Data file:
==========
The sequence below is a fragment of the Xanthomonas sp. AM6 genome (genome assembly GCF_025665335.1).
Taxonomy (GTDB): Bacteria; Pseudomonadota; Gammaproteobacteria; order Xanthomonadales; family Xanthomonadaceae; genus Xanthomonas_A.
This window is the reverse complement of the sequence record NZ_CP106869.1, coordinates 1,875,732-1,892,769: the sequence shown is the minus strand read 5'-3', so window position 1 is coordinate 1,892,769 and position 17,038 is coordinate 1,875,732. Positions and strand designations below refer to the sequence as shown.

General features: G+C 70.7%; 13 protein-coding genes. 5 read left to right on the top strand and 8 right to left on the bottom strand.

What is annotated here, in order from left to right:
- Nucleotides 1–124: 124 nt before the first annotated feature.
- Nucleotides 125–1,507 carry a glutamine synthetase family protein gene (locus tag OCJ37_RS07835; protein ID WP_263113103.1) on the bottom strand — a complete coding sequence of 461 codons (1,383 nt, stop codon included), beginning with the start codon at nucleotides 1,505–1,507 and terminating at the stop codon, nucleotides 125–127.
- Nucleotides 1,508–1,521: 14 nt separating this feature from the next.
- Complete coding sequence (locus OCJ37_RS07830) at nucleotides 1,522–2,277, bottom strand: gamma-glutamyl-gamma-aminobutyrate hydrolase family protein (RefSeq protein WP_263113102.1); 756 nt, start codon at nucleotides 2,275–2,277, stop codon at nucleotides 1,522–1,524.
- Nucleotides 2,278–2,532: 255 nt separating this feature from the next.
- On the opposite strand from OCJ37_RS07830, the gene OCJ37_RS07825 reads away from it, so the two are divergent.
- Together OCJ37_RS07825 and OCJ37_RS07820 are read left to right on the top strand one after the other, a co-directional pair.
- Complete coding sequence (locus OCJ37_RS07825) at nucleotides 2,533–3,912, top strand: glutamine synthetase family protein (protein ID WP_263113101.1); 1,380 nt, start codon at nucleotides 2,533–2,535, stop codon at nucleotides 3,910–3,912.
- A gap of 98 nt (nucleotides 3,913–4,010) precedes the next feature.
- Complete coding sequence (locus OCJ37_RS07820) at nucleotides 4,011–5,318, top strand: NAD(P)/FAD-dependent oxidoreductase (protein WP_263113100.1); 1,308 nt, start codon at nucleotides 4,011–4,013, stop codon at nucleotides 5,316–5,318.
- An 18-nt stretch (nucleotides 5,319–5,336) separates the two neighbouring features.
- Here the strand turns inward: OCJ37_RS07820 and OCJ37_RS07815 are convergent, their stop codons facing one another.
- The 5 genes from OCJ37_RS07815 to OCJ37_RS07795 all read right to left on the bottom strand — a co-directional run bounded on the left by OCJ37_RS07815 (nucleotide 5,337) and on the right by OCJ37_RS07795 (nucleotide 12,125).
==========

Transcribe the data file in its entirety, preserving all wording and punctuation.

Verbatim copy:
The sequence below is a fragment of the Xanthomonas sp. AM6 genome (genome assembly GCF_025665335.1).
Taxonomy (GTDB): Bacteria; Pseudomonadota; Gammaproteobacteria; order Xanthomonadales; family Xanthomonadaceae; genus Xanthomonas_A.
This window is the reverse complement of the sequence record NZ_CP106869.1, coordinates 1,875,732-1,892,769: the sequence shown is the minus strand read 5'-3', so window position 1 is coordinate 1,892,769 and position 17,038 is coordinate 1,875,732. Positions and strand designations below refer to the sequence as shown.

General features: G+C 70.7%; 13 protein-coding genes. 5 read left to right on the top strand and 8 right to left on the bottom strand.

What is annotated here, in order from left to right:
- Nucleotides 1–124: 124 nt before the first annotated feature.
- Nucleotides 125–1,507 carry a glutamine synthetase family protein gene (locus tag OCJ37_RS07835; protein ID WP_263113103.1) on the bottom strand — a complete coding sequence of 461 codons (1,383 nt, stop codon included), beginning with the start codon at nucleotides 1,505–1,507 and terminating at the stop codon, nucleotides 125–127.
- Nucleotides 1,508–1,521: 14 nt separating this feature from the next.
- Complete coding sequence (locus OCJ37_RS07830) at nucleotides 1,522–2,277, bottom strand: gamma-glutamyl-gamma-aminobutyrate hydrolase family protein (RefSeq protein WP_263113102.1); 756 nt, start codon at nucleotides 2,275–2,277, stop codon at nucleotides 1,522–1,524.
- Nucleotides 2,278–2,532: 255 nt separating this feature from the next.
- On the opposite strand from OCJ37_RS07830, the gene OCJ37_RS07825 reads away from it, so the two are divergent.
- Together OCJ37_RS07825 and OCJ37_RS07820 are read left to right on the top strand one after the other, a co-directional pair.
- Complete coding sequence (locus OCJ37_RS07825) at nucleotides 2,533–3,912, top strand: glutamine synthetase family protein (protein ID WP_263113101.1); 1,380 nt, start codon at nucleotides 2,533–2,535, stop codon at nucleotides 3,910–3,912.
- A gap of 98 nt (nucleotides 3,913–4,010) precedes the next feature.
- Complete coding sequence (locus OCJ37_RS07820) at nucleotides 4,011–5,318, top strand: NAD(P)/FAD-dependent oxidoreductase (protein WP_263113100.1); 1,308 nt, start codon at nucleotides 4,011–4,013, stop codon at nucleotides 5,316–5,318.
- An 18-nt stretch (nucleotides 5,319–5,336) separates the two neighbouring features.
- Here the strand turns inward: OCJ37_RS07820 and OCJ37_RS07815 are convergent, their stop codons facing one another.
- The 5 genes from OCJ37_RS07815 to OCJ37_RS07795 all read right to left on the bottom strand — a co-directional run bounded on the left by OCJ37_RS07815 (nucleotide 5,337) and on the right by OCJ37_RS07795 (nucleotide 12,125).